This week’s post comes courtesy of Kathy Grogan, audit and advisory partner with Hood & Strong LLP. During her more than twenty-six years in public accounting, her experience has been concentrated in and currently only serves clients in the not-for-profit sector. Services provided to this sector include internal control and operations reviews, analysis of accounting systems and preparation of financial statements in audit engagements. Kathy is also the leader of Hood & Strong LLP’s Not-For-Profit Industry Service Group.
For many not for profits, audit season is approaching. At Hood & Strong LLP we work with a number of not for profits and many members of our team also serve on audit committees. Here are some thoughts on what we have learned from those partnerships on what makes the relationship between the independent audit firm, management and the audit committee of the board of directors successful.
First, schedule an audit meeting in advance of the audit fieldwork. The purpose of the meeting is to communicate and inform the interested parties on a number of topics. We recommend that the meeting attendees should be the executive director, members of the finance department (CFO, controller, director of finance), and the audit partner and manager. For some organizations it makes sense to have other members of the senior management team at the meeting – such as the chief operating officer, development director and human resources director. Generally, the chair of the audit committee will work with management to establish a meeting agenda. Following is an example of a meeting agenda and discussion topics that are most common in the pre-audit planning meeting:
- Communications with those charges with governance – this is where the auditors discuss their responsibilities under generally accepted auditing standards, discuss the approach to internal control relevant to the audit, scope of the audit, a review of the engagement letter, timing of the work and the deliverables. At this time the auditors may provide information on new accounting and auditing standards relevant to the organization and report on their applicability and impact for the Organization’s financial statement audit. The auditors would also confirm their independence to the organization and discuss any non-audit services, such as the preparation of the Organization’s information returns, commonly known as the Form 990.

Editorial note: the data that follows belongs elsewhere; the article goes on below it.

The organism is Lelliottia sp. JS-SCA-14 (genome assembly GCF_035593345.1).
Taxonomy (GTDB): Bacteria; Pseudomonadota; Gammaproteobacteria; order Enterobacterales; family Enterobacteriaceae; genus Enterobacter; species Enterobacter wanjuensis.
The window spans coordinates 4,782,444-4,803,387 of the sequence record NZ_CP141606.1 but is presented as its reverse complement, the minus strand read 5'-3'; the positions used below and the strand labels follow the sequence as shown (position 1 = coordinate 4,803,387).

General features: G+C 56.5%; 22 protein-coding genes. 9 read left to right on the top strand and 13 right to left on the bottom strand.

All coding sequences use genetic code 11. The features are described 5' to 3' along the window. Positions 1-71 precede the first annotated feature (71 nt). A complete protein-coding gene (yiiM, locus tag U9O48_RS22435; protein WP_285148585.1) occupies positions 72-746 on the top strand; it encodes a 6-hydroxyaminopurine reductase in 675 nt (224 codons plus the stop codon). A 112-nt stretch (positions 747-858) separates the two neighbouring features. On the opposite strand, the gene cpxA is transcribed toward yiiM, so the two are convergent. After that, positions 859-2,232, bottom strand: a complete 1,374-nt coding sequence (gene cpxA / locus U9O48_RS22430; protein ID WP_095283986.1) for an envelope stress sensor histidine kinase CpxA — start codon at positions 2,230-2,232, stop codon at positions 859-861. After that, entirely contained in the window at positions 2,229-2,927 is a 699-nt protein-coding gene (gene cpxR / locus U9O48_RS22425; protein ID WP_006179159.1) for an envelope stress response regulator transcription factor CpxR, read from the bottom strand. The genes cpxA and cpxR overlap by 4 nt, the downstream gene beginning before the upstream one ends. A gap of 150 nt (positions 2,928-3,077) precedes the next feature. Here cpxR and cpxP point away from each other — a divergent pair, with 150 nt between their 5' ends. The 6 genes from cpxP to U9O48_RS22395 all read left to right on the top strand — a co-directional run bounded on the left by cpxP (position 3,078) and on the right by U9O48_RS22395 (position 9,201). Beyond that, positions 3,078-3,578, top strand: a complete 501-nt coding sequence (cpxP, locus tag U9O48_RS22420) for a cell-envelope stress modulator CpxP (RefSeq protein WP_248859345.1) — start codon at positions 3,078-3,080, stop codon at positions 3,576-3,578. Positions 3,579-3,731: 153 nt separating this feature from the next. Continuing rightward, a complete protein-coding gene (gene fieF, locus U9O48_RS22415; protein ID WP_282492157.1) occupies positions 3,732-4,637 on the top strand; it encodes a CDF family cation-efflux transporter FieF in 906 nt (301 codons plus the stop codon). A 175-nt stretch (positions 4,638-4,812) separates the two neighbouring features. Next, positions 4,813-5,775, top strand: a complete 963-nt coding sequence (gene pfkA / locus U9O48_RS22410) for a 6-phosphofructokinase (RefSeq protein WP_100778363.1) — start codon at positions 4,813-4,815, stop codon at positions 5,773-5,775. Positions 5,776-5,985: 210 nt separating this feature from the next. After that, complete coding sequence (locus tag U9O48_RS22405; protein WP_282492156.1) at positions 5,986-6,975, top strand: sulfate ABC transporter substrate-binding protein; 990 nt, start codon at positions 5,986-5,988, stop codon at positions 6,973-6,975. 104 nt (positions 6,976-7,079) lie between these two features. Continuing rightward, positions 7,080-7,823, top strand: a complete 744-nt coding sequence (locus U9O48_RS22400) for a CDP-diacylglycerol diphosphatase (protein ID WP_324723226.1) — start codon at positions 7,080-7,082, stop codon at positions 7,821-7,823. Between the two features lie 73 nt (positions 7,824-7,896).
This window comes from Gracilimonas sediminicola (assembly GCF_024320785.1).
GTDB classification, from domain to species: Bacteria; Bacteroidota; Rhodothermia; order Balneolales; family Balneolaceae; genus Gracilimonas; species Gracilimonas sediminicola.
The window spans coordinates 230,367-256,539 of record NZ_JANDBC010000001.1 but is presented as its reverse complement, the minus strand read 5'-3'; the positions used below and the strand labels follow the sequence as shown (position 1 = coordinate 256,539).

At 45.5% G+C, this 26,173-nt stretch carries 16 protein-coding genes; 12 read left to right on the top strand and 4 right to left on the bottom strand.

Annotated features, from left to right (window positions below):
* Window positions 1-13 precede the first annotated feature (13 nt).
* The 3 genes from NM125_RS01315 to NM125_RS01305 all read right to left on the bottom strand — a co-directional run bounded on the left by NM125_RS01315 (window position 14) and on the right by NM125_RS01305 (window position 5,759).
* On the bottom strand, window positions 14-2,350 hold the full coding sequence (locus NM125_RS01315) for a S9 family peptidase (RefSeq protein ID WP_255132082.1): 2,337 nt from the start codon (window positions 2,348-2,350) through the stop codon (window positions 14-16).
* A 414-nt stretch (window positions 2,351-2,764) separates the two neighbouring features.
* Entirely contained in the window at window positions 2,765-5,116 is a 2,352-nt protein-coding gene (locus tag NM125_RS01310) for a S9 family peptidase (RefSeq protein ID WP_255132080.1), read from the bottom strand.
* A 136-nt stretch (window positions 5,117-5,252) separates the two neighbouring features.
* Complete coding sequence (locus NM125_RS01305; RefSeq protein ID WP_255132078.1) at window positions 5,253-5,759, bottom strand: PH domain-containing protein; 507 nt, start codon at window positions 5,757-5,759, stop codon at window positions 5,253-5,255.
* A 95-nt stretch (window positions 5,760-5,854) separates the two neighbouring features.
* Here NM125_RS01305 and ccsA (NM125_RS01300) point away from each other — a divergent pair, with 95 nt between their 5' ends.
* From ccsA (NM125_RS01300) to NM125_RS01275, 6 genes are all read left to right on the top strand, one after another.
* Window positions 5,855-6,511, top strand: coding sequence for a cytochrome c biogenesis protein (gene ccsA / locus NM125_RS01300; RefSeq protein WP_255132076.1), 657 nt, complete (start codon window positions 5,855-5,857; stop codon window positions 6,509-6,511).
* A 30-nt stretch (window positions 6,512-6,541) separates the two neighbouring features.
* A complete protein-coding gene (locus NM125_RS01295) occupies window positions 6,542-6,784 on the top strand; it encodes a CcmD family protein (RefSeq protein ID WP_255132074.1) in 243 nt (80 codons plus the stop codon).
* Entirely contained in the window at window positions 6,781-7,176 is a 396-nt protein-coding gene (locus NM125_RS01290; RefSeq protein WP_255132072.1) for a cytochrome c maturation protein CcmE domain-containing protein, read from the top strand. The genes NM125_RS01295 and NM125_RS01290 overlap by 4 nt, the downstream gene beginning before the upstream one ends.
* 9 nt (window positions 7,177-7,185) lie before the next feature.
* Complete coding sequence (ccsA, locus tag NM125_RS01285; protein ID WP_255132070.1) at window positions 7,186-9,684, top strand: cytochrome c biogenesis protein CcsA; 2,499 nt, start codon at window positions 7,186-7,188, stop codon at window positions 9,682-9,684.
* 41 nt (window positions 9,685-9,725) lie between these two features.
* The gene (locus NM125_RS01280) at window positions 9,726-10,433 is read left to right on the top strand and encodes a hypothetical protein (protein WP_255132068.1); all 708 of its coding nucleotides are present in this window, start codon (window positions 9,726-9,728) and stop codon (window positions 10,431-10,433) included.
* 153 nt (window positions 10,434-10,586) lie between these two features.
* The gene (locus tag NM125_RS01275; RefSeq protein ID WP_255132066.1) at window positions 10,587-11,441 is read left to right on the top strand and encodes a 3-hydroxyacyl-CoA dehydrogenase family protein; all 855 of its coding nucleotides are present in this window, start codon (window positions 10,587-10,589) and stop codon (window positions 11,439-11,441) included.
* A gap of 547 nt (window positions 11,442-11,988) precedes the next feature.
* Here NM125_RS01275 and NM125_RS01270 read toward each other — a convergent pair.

- Management update on operations – often times audit committee members may not hold a position on the board of directors. This is an opportunity for the audit committee to hear from management about the organization’s finances – year to date financial information can be provided along with an overview of significant transactions, estimates and other items that the committee should be made aware of. If there has been changes in finance department personnel this is a good time to discuss the personnel changes that occurred and any significant changes to procedures that resulted.
- Communications during the audit – generally throughout the audit the audit committee is not consulted. Sometimes, although not very frequently, the audit committee will need to be consulted. It is important to understand who the auditors should be communicating with and making sure that all parties are aware of how to contact one another.
- Executive Session – this is a point in time where the auditors would meet with the audit committee, without management present. This is an important part of the meeting and committee members are generally asked the following types of questions:
- Does the audit committee have any audit, accounting or fraud concerns?
- What are there perspectives on fraud occurring within the organization? Is there any particular area that they feel the organization may be more vulnerable than others?
- During the year have there been any instances of errors or irregularities, or breakdowns in internal controls or processes that could materially impact the financial statements?
- Are they aware of any material litigation or claims against the Organization? Any significant transactions that may occur prior to the issuance of the financial statements?
- Is there anything that the committee would like the auditors to look into while conducting our fieldwork?
The pre-audit planning meeting is a necessary component of the audit plan. Often times, given the size of an organization, a full blown audit committee meeting may not be practical. In those situations we recommend that consideration be given to have a telephone call with the audit committee chair to discuss the items in executive session and providing the required communications to those responsible for governance in writing.
The AICPA has a number of tools to assist audit committees. They can be found at aicpa.org.